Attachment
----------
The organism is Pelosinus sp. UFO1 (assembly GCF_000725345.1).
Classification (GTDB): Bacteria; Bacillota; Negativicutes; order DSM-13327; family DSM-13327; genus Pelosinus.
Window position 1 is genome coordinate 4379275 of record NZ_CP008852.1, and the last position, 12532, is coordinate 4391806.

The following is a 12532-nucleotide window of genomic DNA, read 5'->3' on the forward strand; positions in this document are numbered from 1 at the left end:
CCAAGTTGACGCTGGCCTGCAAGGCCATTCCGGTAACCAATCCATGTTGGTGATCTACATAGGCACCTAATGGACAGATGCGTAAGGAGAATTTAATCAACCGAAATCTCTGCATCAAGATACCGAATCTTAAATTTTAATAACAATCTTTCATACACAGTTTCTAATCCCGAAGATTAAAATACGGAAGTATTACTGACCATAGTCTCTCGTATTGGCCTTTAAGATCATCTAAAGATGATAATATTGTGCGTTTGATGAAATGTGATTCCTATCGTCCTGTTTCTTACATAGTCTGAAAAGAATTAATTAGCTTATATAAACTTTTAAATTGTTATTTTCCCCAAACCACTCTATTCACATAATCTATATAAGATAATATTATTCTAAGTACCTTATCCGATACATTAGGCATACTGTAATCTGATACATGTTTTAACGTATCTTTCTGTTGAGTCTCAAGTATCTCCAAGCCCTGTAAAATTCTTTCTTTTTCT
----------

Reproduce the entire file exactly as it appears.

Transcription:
The organism is Pelosinus sp. UFO1 (assembly GCF_000725345.1).
Classification (GTDB): Bacteria; Bacillota; Negativicutes; order DSM-13327; family DSM-13327; genus Pelosinus.
Window position 1 is genome coordinate 4379275 of record NZ_CP008852.1, and the last position, 12532, is coordinate 4391806.

The following is a 12532-nucleotide window of genomic DNA, read 5'->3' on the forward strand; positions in this document are numbered from 1 at the left end:
CCAAGTTGACGCTGGCCTGCAAGGCCATTCCGGTAACCAATCCATGTTGGTGATCTACATAGGCACCTAATGGACAGATGCGTAAGGAGAATTTAATCAACCGAAATCTCTGCATCAAGATACCGAATCTTAAATTTTAATAACAATCTTTCATACACAGTTTCTAATCCCGAAGATTAAAATACGGAAGTATTACTGACCATAGTCTCTCGTATTGGCCTTTAAGATCATCTAAAGATGATAATATTGTGCGTTTGATGAAATGTGATTCCTATCGTCCTGTTTCTTACATAGTCTGAAAAGAATTAATTAGCTTATATAAACTTTTAAATTGTTATTTTCCCCAAACCACTCTATTCACATAATCTATATAAGATAATATTATTCTAAGTACCTTATCCGATACATTAGGCATACTGTAATCTGATACATGTTTTAACGTATCTTTCTGTTGAGTCTCAAGTATCTCCAAGCCCTGTAAAATTCTTTCTTTTTCT